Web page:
An entire organization industry has sprung up around managing household clutter, but we still don't appear to be winning the battle. Interior designers see clutter in nearly every home they visit, and they're often called upon to creatively eliminate it. According to designers Janine Carendi, Brian Patrick Flynn and Mallory Mathison (all named to Domino magazine's "Ten Decorators on the Verge" list this year), most homes have several major clutter spots in common. Fortunately, there are methods for taming the mess in each place. Associated Press
Main point of entry
Flynn advises placing a cabinet or table just inside the door where you enter the house, with a large bowl or basket on top, and dropping in keys, sunglasses and mail on arrival.
Mathison suggests keeping woven baskets with lids (perhaps one for each family member) under the entryway table. Stash clutter there upon arriving home, then retrieve it later. A chest of drawers also works at the entryway, she says. Put shoes in the bottom drawer, keys, cell phones and chargers in the top one.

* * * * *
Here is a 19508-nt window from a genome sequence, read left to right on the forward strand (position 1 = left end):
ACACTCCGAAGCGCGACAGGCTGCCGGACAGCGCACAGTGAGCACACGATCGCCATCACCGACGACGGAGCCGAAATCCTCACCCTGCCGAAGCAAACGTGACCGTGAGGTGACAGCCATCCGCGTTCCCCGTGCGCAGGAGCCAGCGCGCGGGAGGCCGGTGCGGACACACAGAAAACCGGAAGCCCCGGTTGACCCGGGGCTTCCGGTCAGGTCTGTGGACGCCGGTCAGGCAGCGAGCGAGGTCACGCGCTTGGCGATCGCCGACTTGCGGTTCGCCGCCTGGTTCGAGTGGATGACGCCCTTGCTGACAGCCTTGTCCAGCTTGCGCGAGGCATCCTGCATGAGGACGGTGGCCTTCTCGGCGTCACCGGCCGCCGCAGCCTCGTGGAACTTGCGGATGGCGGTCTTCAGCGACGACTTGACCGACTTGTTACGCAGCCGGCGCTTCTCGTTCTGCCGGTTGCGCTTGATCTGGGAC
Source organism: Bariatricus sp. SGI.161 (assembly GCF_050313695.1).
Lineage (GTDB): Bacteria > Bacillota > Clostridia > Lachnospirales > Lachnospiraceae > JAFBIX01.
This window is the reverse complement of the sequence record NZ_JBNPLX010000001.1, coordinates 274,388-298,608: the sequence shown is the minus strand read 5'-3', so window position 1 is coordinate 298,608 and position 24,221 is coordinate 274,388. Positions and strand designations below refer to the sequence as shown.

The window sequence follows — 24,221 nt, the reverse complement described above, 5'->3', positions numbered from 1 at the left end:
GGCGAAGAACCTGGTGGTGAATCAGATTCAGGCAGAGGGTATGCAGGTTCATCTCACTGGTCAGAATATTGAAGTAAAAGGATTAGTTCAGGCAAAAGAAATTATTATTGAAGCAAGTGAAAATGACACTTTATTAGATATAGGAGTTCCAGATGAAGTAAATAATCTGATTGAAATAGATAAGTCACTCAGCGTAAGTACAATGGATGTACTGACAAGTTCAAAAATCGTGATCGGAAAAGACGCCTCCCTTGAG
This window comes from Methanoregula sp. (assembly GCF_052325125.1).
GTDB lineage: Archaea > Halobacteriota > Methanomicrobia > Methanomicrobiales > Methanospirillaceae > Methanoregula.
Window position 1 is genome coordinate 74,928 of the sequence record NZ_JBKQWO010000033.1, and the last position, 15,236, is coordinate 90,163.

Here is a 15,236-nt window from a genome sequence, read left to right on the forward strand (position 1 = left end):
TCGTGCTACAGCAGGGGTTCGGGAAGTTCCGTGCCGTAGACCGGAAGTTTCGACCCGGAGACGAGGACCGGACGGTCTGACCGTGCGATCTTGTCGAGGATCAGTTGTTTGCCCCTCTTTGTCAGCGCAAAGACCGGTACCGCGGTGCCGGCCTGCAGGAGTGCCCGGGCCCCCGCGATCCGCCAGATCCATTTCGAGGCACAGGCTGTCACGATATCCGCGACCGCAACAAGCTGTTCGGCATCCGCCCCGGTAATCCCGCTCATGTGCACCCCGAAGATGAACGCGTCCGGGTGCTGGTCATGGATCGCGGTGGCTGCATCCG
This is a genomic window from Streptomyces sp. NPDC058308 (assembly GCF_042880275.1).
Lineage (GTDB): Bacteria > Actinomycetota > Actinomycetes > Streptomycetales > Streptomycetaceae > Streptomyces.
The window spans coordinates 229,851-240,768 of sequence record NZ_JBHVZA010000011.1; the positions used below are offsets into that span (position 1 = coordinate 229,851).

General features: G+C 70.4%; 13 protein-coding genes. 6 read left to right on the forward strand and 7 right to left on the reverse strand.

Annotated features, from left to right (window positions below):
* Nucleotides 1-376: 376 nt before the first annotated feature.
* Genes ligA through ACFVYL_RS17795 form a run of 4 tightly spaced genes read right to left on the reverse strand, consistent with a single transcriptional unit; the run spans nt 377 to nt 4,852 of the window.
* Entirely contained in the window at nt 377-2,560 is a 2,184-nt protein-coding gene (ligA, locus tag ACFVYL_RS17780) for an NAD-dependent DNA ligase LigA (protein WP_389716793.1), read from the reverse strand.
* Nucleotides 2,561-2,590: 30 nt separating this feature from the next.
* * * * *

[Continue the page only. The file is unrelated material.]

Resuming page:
The designers all suggest storing small, infrequently used appliances inside cabinets, rather than on counters.
Carendi suggests a big basket at one end of a counter. Throw in everything that finds its way into the kitchen, then once a week put away the contents.
Flynn recommends drawer inserts and organizers for any drawers where small things go. One can be designated for important things — bills, maybe? — that would have otherwise gathered on the counter.
At bedside, use small bowls and trays to tame clutter. Choose a silver mint julep cup or a small planter to corral your glasses, lip balm, TV remote.
Under the bedside table (or next to it, if your bedside surface is the top of a chest of drawers), use baskets to organize books, magazines and slippers.
Closets in guest rooms and babies' rooms, Flynn says, are often stuffed with rarely used items: holiday decorations, books. Take the closet doors off, he suggests, and add a modular wire shelving system, then "style it like it's a photo shoot," he says. "You stack three towels on top of each other, and then books on a shelf, drawers with smaller things, guest slippers. It looks so good. You've totally taken something that could have been major mental clutter and now it's something beautiful."